Average Car Insurance Rates by Age in Hawaii
Average Driver (40-Year-Old)





Driving Record

Drivers with a clean record typically pay the lowest rates. Those with serious driving violations like a DUI or at-fault accidents could have increased premiums as they pose a higher risk. A driver with a speeding ticket alone pays $186 more annually than a driver with a clean record, while someone with a DUI in Hawaii pays $2,280 more per year.

Average Car Insurance Rates by Driving Record in Hawaii
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Credit Score

Hawaii is one of the few states with an anti-discrimination law that prevents insurance providers from rating policyholders based on non-driving factors. Like age, credit-based insurance scores do not affect your insurance premiums in Hawaii.

Car’s Make and Build

Older cars are cheaper to insure, while sports cars are more expensive because of parts that need to be replaced when damaged. For example, a Nissan GT-R costs around $3,096 to insure, triple the amount you’d pay if you own a Honda CR-V at $1,172 average per year.

You may want to look at car insurance costs for a particular car make and build before buying a new car. See how your car fares with our auto insurance calculator.

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How to Save on Car Insurance in Hawaii

Hawaii may offer cheaper rates than other states, but it is still possible to save money on premiums. You may be able to control some factors that affect your premiums, like practicing safe driving habits or shopping for the cheapest option. Below are some suggestions on how you can save on car insurance.

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    Shop around for quotes.

    Shopping around for at least four to five insurance quotes could give you a ballpark estimate of how much your car insurance should cost. It also shows you the cheapest options and the policies with coverage that best matches your needs.

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    Bundle your home & auto policies.

    You can save by buying home and auto insurance from the same company. Many insurers offer discounts when you buy more than one product.

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    Seek out discounts.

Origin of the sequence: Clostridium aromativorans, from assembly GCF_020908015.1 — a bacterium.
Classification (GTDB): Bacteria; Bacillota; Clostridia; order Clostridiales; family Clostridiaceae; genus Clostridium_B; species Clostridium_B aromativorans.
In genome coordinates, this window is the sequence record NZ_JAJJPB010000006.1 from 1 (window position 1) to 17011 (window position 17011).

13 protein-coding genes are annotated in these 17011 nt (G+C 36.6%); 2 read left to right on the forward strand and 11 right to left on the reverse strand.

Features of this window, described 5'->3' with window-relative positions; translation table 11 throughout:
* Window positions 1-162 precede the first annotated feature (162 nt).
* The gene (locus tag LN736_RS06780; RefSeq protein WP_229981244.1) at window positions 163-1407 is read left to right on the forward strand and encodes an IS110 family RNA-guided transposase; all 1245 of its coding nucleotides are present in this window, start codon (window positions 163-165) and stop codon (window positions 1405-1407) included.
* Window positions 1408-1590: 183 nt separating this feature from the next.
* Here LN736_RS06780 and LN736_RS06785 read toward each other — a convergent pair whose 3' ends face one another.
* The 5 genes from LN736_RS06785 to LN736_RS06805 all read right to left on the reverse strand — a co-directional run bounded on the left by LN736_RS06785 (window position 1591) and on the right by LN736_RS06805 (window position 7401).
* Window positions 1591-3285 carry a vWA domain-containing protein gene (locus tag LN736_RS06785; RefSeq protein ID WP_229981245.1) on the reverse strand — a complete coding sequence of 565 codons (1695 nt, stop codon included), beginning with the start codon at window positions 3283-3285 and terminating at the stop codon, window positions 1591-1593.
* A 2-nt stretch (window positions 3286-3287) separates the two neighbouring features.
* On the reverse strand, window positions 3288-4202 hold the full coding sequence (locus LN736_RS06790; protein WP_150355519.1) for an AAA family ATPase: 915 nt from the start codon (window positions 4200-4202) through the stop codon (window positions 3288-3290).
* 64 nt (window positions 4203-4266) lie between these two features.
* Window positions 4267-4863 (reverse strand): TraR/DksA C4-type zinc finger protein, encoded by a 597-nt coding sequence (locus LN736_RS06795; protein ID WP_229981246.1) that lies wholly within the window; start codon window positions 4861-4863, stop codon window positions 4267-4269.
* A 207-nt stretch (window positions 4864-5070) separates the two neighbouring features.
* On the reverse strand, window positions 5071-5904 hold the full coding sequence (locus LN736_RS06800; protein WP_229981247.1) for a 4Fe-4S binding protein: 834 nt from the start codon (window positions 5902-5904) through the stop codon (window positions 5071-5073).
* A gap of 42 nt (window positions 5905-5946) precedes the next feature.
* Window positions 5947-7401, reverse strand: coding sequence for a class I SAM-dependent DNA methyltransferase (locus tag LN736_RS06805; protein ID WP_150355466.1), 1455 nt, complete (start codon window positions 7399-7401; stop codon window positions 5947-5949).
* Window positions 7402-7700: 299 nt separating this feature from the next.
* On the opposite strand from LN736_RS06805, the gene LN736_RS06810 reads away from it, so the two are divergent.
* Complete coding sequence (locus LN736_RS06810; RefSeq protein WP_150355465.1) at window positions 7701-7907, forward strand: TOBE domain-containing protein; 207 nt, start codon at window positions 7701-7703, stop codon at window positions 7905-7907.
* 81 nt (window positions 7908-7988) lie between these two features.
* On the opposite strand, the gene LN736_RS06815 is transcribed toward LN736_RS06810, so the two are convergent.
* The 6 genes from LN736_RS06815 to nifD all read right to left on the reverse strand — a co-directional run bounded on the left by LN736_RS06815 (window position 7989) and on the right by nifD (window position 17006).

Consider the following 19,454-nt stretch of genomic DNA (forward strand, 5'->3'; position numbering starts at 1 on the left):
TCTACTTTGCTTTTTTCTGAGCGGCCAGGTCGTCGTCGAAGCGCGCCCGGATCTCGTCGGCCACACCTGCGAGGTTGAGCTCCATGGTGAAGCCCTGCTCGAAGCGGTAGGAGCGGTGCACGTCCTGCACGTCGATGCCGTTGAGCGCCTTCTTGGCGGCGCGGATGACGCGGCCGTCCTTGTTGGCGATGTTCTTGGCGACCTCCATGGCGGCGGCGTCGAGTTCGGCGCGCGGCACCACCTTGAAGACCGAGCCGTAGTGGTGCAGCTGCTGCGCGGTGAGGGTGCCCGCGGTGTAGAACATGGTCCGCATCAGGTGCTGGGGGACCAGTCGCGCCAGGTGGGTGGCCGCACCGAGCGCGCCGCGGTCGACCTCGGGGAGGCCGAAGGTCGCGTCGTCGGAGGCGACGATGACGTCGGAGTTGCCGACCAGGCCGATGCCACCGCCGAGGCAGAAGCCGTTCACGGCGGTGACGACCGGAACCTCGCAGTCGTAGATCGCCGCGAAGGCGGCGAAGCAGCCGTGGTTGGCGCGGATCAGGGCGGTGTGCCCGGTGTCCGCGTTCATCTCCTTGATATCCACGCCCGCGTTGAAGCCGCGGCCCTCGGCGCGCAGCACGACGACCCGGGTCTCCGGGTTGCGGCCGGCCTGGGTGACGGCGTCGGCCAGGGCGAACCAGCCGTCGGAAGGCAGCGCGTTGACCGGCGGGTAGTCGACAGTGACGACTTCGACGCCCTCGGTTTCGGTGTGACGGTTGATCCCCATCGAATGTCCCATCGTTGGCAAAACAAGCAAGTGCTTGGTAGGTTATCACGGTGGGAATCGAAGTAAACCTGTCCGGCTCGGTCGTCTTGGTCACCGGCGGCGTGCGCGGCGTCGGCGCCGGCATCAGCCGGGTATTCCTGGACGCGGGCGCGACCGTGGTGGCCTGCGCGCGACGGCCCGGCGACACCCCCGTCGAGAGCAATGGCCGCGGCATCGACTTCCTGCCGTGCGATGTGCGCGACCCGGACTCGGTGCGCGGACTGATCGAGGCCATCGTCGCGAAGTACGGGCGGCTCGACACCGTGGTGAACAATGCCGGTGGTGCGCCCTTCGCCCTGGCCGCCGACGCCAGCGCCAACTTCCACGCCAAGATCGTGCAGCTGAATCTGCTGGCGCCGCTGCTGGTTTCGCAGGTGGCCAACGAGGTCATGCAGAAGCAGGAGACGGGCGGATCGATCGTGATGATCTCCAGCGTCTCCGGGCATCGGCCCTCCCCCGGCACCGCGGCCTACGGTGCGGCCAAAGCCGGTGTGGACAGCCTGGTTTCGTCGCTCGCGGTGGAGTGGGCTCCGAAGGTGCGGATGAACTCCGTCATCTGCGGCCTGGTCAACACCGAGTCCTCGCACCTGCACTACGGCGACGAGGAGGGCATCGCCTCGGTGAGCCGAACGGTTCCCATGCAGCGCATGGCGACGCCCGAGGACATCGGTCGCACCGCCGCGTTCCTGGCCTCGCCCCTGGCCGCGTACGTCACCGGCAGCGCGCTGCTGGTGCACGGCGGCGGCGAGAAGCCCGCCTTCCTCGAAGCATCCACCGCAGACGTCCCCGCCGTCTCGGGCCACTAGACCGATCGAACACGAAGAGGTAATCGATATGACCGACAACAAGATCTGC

Behavior and telematics-based discounts are common with insurance products. It’s wise to research typical insurance discounts offered by major insurers and ask what other discounts you can get based on personal factors.

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    Increase your deductible.

    Auto insurance deductibles are the amount you pay out-of-pocket before your insurance coverage kicks in when you file a claim. A higher deductible can lower your premiums.

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    Consider pay-per-mile insurance.

    If you don’t drive a lot, paying for full coverage insurance may not be your best choice. A pay-per-mile car insurance policy is one of the most popular ways to lower your premiums. Drivers who travel fewer than 12,000 miles annually may score cheaper rates.

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    Drop unnecessary coverage.

    Comprehensive and collision coverage is usually only optimal for new and expensive cars. If your premiums are worth more than 10% of your vehicle’s cash value, you may want to drop unnecessary coverage to save money. In most cases, you no longer need comprehensive coverage if you have an older vehicle that is paid off.

Frequently Asked Questions

MoneyGeek answered the commonly asked questions about car insurance costs in Hawaii to give you an idea of what to expect before signing up for car insurance.

About Mark Fitzpatrick

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Mark Fitzpatrick is a senior content director at MoneyGeek with over five years of experience analyzing the insurance market, conducting original research and creating content that can be personalized for every buyer. He has been quoted on insurance topics in several publications, including CNBC, NBC News and Mashable.

Mark earned a master’s degree in Economics and International Relations from Johns Hopkins University and a bachelor’s degree from Boston College. He is passionate about using his economics and insurance knowledge to bring transparency around financial topics and help others feel confident in their money moves.